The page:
I don't see people debating the need to add housing. It's a State mandate. The question is how. Why does that lead some proponents of a broader urban housing stock, like yourself, to be "dumbfounded" by people who want to preserve single family neighborhoods?

For most people, their home is not just a basis for their quality of life, but their single greatest asset. Putting a multi-story triplex next to small lots with "comparatively modest ranch houses or bungalows" imposes multiple burdens on these residents. Why is removing single family zoning necessary when it won't add substantially to the housing stock? (So says the consultant.)

For those who point to Seminary Oaks, the difference is that this neighborhood was planned so that duplexes fit in seamlessly. That's not possible in existing neighborhoods.

Menlo Park has an obligation to substantially grow its housing stock, but the City should look to its current residents and how they want the city to change. This includes residents in all parts of the city. Everyone's voice should be valued.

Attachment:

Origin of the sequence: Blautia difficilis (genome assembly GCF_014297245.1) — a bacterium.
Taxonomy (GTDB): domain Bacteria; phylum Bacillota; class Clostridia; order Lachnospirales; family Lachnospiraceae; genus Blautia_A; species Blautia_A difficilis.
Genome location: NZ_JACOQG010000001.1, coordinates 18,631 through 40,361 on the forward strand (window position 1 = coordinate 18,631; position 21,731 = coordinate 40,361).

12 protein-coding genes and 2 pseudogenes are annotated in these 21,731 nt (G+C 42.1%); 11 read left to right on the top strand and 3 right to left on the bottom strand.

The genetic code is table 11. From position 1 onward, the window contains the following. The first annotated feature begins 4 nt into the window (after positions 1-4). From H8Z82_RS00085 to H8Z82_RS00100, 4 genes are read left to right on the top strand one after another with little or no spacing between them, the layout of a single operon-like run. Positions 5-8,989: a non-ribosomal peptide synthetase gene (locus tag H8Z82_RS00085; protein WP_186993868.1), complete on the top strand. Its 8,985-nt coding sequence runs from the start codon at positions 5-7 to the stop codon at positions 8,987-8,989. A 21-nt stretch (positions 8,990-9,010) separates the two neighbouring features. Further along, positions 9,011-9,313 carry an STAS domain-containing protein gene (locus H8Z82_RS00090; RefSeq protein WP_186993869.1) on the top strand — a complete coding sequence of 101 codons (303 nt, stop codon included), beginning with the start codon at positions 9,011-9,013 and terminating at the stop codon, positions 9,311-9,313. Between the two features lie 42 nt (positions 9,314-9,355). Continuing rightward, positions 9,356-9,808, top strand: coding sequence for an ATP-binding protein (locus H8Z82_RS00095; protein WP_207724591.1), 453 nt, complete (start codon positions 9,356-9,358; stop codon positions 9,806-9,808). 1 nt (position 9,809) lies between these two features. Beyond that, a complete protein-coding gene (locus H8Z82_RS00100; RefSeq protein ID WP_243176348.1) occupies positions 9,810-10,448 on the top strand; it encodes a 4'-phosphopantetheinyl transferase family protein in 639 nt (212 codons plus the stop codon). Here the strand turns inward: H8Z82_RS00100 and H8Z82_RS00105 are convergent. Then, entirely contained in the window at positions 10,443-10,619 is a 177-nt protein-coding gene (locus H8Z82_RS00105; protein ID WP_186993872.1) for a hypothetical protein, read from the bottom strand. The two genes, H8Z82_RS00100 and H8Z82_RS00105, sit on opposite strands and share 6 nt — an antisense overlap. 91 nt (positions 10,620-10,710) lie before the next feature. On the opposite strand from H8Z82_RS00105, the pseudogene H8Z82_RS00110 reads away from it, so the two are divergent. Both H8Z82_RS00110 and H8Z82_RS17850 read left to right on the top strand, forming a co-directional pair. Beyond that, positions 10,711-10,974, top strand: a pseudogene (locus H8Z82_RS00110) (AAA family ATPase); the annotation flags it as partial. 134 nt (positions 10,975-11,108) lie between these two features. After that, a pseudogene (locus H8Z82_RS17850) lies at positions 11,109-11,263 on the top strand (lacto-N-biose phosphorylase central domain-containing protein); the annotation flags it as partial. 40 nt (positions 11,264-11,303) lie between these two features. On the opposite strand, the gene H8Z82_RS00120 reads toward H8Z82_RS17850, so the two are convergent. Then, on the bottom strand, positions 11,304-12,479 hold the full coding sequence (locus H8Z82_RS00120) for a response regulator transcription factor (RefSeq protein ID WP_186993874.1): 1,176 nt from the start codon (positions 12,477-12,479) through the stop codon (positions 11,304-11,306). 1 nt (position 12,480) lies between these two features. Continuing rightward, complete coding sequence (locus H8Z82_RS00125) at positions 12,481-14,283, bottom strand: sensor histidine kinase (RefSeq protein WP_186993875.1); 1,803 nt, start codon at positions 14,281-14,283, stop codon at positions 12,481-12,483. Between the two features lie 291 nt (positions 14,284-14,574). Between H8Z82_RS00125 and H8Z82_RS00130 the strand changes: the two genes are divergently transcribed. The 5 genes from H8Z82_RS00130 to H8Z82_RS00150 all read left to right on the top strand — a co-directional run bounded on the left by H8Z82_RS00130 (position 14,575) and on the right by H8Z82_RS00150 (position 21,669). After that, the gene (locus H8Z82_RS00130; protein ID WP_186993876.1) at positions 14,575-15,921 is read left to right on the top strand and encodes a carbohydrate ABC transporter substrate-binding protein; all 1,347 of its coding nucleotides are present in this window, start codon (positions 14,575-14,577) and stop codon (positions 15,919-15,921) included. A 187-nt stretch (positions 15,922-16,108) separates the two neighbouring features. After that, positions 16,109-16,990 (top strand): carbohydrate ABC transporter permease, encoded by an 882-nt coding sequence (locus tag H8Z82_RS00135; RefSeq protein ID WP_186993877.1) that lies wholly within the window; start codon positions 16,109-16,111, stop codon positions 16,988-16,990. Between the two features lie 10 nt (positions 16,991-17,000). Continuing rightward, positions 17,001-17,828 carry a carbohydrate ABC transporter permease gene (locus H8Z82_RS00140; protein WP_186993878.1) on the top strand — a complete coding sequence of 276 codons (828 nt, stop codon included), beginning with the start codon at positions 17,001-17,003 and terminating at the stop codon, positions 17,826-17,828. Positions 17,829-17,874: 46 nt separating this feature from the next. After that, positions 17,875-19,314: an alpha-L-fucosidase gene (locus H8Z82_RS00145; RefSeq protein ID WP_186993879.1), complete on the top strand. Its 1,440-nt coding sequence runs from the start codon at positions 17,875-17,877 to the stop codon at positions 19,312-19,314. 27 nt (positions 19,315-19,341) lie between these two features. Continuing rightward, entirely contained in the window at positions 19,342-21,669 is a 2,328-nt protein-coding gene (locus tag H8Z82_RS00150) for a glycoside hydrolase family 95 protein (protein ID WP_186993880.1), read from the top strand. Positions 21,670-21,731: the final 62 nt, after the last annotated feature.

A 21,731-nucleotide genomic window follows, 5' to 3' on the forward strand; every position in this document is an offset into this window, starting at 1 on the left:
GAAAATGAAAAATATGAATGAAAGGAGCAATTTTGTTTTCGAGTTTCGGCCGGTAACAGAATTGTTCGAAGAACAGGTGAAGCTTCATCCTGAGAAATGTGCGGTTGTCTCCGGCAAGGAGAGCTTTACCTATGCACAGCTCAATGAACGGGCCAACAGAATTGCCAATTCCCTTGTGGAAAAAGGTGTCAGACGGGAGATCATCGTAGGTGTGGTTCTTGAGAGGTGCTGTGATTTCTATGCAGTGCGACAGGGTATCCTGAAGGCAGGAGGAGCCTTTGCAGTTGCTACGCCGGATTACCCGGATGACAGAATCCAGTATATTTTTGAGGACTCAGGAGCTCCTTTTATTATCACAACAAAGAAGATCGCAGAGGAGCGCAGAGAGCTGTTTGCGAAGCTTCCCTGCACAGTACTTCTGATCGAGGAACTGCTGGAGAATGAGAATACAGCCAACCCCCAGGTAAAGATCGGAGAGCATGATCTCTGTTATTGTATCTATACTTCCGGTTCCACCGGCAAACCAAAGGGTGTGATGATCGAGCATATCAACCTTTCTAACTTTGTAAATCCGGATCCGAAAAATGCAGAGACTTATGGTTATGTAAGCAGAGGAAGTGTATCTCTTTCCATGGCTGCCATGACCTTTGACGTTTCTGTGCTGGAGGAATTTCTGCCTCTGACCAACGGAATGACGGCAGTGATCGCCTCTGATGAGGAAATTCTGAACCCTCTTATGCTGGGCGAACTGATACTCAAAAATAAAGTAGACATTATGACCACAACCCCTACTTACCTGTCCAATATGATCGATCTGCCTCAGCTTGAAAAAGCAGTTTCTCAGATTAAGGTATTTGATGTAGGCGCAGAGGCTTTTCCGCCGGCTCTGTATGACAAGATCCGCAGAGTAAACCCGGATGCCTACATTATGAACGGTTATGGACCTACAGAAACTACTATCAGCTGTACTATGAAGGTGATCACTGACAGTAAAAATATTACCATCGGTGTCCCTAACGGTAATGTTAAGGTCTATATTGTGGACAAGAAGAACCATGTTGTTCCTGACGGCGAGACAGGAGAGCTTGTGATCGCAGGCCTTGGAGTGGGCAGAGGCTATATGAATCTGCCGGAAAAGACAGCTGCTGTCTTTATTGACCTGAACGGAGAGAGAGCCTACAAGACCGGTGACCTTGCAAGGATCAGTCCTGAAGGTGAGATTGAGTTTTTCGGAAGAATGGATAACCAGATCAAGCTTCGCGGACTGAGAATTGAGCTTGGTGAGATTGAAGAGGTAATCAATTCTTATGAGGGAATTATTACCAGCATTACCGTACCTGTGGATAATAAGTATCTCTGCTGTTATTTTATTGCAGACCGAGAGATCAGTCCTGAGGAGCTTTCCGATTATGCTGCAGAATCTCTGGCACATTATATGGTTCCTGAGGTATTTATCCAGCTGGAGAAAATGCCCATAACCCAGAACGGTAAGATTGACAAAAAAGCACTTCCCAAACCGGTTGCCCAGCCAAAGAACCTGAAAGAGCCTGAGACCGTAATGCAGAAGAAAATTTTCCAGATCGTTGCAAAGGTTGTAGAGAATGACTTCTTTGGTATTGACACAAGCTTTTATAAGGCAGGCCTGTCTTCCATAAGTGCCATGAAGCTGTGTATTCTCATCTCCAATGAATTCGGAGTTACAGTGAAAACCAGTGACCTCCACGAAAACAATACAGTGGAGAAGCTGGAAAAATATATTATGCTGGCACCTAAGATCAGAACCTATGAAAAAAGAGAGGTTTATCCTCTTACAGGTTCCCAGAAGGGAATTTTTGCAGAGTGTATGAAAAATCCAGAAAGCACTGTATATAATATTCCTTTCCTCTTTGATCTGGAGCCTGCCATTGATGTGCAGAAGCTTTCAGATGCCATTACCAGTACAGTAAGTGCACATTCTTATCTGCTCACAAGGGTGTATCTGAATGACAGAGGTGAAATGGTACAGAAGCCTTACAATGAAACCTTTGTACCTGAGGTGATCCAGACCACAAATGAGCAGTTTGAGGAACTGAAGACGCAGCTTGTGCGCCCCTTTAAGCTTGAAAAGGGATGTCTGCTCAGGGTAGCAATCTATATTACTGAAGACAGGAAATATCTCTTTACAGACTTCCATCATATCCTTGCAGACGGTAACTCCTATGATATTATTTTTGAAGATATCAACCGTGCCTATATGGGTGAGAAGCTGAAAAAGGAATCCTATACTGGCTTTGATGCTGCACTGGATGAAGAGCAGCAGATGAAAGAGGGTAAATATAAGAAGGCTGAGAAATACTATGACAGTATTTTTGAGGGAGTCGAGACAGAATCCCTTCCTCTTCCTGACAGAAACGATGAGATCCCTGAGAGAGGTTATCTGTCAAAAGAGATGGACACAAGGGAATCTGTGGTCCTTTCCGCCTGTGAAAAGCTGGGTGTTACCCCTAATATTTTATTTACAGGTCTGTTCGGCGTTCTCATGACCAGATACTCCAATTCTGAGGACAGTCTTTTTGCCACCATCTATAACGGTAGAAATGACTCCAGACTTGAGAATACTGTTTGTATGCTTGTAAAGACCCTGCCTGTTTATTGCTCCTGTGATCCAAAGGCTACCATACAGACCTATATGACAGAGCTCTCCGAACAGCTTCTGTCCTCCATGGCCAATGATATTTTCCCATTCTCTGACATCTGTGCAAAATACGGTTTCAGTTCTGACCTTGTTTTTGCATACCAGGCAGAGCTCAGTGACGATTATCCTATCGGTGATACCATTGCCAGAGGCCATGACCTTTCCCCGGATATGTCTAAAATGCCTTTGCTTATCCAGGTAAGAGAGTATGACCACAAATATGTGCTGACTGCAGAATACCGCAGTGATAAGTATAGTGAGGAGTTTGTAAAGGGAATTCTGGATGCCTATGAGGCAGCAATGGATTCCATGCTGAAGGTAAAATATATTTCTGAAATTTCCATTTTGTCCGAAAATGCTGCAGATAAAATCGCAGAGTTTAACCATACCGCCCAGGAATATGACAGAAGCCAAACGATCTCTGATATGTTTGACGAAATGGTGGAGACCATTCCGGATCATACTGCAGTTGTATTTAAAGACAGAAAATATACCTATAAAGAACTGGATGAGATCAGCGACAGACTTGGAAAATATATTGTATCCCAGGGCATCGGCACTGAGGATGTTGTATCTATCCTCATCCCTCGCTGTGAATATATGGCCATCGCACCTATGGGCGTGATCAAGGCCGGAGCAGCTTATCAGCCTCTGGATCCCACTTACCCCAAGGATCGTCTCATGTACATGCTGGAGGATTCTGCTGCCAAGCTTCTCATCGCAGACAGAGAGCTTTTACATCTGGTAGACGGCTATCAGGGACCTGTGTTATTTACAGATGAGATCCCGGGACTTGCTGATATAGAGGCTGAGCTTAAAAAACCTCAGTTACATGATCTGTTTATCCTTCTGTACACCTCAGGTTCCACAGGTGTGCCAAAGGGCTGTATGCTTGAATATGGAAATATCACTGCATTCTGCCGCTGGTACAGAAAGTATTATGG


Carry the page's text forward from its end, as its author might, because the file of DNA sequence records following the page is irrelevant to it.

Posted by Menlo Voter.
a resident of Menlo Park: other
on Jun 3, 2021 at 6:53 am

Menlo Voter. is a registered user.

"Why does that lead some proponents of a broader urban housing stock, like yourself, to be "dumbfounded" by people who want to preserve single family neighborhoods?"
""
Because you can't have it both ways. Single family homes eat up a lot of real estate and probably represent most of the real estate in this city. Yes, CITY. MP stopped being a "village", if it ever was one, a long time ago. If you want to add housing it has to go somewhere. We have a perfect example of a good place to put higher density housing that isn't in a single family neighborhood and right on time the no birds start singing about ruining the "village" and traffic and, and, and.